DIET&FITNESS Published September3, 2014 By Staff Writer

Obesity in Adults Linked to Sleep Deprivation in Teenage Years

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(Photo : Sleep (Flickr))

A study conducted by the Columbia University in New York suggests that lack of sleep in teens can cause obesity in their adult years.

Dr Shakira Suglia and her team of researchers studied the long term effects of sleep deprivation in teenagers. The results of their study suggest that elevated body mass index in adults is linked to lack of sleep during the subjects' teenage years.

The study involved 10,000 participants who were 16 to 21 years old when the study started in 1995. The team interacted with the participants through home visits from 1995 to 2001. Throughout the study's duration the body mass index of the participants was monitored.

Towards the end of the study, those who slept less than 6 hours per night had been found to develop obesity as they turned 21. Those who had 7 or more hours of sleep were less likely to develop obesity as their BMI record throughout the study has suggested.

The CDC, Centers of Disease Control and Prevention recommends teenagers to get 8 to 9 hours of sleep each night as it helps their alertness at school, it builds up their immunity and boosts their metabolism.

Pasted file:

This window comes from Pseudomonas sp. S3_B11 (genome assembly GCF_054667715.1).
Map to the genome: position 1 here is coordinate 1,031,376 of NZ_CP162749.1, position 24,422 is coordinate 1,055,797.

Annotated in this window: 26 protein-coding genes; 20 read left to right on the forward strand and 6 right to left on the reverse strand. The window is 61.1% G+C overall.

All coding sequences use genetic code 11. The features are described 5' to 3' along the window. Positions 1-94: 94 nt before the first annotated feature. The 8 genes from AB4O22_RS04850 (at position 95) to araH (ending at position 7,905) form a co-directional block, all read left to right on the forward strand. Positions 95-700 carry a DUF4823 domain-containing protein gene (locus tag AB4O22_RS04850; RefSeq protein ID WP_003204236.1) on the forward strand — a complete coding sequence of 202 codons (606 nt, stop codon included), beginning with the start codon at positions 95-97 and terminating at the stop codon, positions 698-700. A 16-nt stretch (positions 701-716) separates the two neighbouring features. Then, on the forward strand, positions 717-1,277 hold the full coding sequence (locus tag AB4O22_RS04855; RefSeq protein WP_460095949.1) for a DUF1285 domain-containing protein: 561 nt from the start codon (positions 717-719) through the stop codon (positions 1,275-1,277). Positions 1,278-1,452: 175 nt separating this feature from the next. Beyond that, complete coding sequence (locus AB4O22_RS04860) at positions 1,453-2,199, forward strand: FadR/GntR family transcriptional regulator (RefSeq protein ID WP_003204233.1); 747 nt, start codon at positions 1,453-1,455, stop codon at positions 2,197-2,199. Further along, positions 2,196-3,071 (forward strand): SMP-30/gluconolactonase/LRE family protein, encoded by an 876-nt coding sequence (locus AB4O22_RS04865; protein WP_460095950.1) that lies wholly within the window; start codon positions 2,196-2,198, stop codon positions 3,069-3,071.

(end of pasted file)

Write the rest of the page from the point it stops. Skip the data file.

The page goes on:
To strengthen the cause was a statement made by The American Academy of Pediatrics where middle schools and high schools are recommended not to start earlier than 8:30 in the morning. This is to allow teenage students to get the healthy amount of sleep they need each night.

A study suggested that during puberty a person's circadian rhythm shifts causing a difficulty in sleeping before 11 in the evening. This is regardless of the physical activity a person undergoes during the day and this is even when bedtime routines such as "light off regulations" and "a glass of milk before bedtime" are imposed.

School starting at no earlier than 8:30 will give teens a good night's rest despite being awake until the wee hours of the night.

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